Clearly, the Bible has taught that confessing our sins is essential to finding forgiveness and peace in our lives. But confession is an act we find extremely difficult to do, our emotions fearing it and fighting it. Specific and honest confession of the truth though, begins a turnaround in our lives, frees us from fear, and brings us back into fellowship with others.
As Dietrich Bonhoeffer wrote: “Our brother breaks the circle of self-deception. A man who confesses his sins in the presence of a brother knows that he is no longer alone with himself; he experiences the presence of God in the reality of the other person. As long as I am by myself in the confession of my sins everything remains in the dark, but in the presence of a brother the sin has to be brought into the light. But since the sin must come to light sometime, it is better that it happens today between me and my brother, rather than on the last day in the piercing light of the final judgment. It is a mercy that we can confess our sins to a brother. Such grace spares us the terrors of the last judgment”.1
Confession must be sincere, humble and complete. It should be made to someone we trust, and eventually to all we have wronged, if possible. But why is confession necessary?
First, it is an admission to ourselves of the truth and reality of how we have been living and what we have actually done. It is on this particular point that we have stumbled so greatly. In order for us to have lived in this sin, we have created an elaborate system of denial, rationalization and deceit. We have attempted to protect ourselves from the pain of dis-integrity of our actions and what we know is right. Confession is an act of integrating the reality of our inner and outer lives. Through this act, we declare to those we have relationships with that we want to be transparent and whole.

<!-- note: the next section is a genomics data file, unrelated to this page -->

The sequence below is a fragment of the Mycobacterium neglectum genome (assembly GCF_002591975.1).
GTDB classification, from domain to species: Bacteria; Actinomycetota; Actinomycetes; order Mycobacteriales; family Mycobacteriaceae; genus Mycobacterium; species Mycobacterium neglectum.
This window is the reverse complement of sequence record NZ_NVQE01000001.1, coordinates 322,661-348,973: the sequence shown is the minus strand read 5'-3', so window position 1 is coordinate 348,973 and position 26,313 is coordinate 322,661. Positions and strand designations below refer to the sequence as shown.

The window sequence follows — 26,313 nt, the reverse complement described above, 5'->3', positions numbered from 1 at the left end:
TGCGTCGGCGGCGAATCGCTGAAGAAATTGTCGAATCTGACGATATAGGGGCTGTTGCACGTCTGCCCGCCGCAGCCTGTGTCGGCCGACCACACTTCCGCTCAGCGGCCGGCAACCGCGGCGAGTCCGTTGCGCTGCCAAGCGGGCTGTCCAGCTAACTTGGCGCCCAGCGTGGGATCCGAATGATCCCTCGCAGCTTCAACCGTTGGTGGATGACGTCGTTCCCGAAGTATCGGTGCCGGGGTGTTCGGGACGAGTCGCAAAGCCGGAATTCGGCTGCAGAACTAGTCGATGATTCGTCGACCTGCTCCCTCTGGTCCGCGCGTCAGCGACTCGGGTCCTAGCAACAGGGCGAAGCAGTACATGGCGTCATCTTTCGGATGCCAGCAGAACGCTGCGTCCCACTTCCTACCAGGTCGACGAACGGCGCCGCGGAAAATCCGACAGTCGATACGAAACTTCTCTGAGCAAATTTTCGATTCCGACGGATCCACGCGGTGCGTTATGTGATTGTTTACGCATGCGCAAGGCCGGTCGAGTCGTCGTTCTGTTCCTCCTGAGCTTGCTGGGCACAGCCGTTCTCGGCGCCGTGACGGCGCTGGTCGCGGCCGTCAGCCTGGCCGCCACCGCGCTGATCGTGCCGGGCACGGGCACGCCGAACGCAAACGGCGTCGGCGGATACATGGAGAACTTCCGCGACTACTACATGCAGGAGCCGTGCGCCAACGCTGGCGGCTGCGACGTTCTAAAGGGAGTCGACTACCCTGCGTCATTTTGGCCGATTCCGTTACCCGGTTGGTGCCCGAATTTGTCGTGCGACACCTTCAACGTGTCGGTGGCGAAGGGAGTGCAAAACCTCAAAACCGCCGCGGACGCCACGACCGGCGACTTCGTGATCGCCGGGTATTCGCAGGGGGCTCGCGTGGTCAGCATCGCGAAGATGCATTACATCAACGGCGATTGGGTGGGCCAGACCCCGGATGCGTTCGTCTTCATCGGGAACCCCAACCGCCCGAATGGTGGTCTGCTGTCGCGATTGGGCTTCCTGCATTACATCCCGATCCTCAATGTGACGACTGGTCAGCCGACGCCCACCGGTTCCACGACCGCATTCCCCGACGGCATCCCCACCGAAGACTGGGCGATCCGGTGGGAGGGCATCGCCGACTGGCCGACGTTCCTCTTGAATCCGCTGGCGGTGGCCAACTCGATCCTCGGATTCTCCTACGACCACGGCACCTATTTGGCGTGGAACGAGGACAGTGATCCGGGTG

Second, confession is an essential part of God’s plan for us to enter into the transformation of our soul. We do this in obedience to his authority, plainly revealed to us in the Bible. (Psalms 32.5-6, James 5.16, 1 John 1.9) It is God’s condition for beginning the work of re-constructing our lives; it pleases him and results in our well-being.
Finally, it is a concrete step in practicing humility. James 4.6-10 outlines the characteristics of the truly repentant person and calls us to a place of humility. Humility is the starting point of dependence on God and puts us in a place where He can help us and restore our honor.
Psalm 130 focuses on confession in our relationship to God. The place to begin the process of confession is in our heart’s cry to God for forgiveness. God has seen all of our sin, and to ignore these offenses before an all seeing God is to fail to grasp the reality of our plight. As important as our confession is to those we have wronged, it is no substitute for coming before God and honestly admitting our sin. In this act, we not only find ready forgiveness, but we also find hope in the faithfulness of His Word. His Word reminds us of his unfailing love, forgiveness and redemption—redemption from “every kind of sin.” There is no sin that is deeper than God’s power to cleanse and forgive.
Psalm 130 (NLT)
1 From the depths of despair, O Lord,
I call for your help.
2 Hear my cry, O Lord.
Pay attention to my prayer.
3 Lord, if you kept a record of our sins,
who, O Lord, could ever survive?
4 But you offer forgiveness,
that we might learn to fear you.
5 I am counting on the Lord;
yes, I am counting on him.
I have put my hope in his word.
6 I long for the Lord
more than sentries long for the dawn,
yes, more than sentries long for the dawn.
7 O Israel, hope in the Lord;
for with the Lord there is unfailing love.
His redemption overflows.
8 He himself will redeem Israel
from every kind of sin.
When we create an offense—and as hard as we try—we will invariably do so again, we must come before God, confess our sin, and go to the one we have offended and do the same. This is the path toward freedom, joy, and healing of our relationships.
1 Dietrich Bonhoeffer, Life Together (San Francisco: Harper One, 2009)
Jim is the founder of COMPASS, and has been a leader in sexual addiction ministry for over 10 years.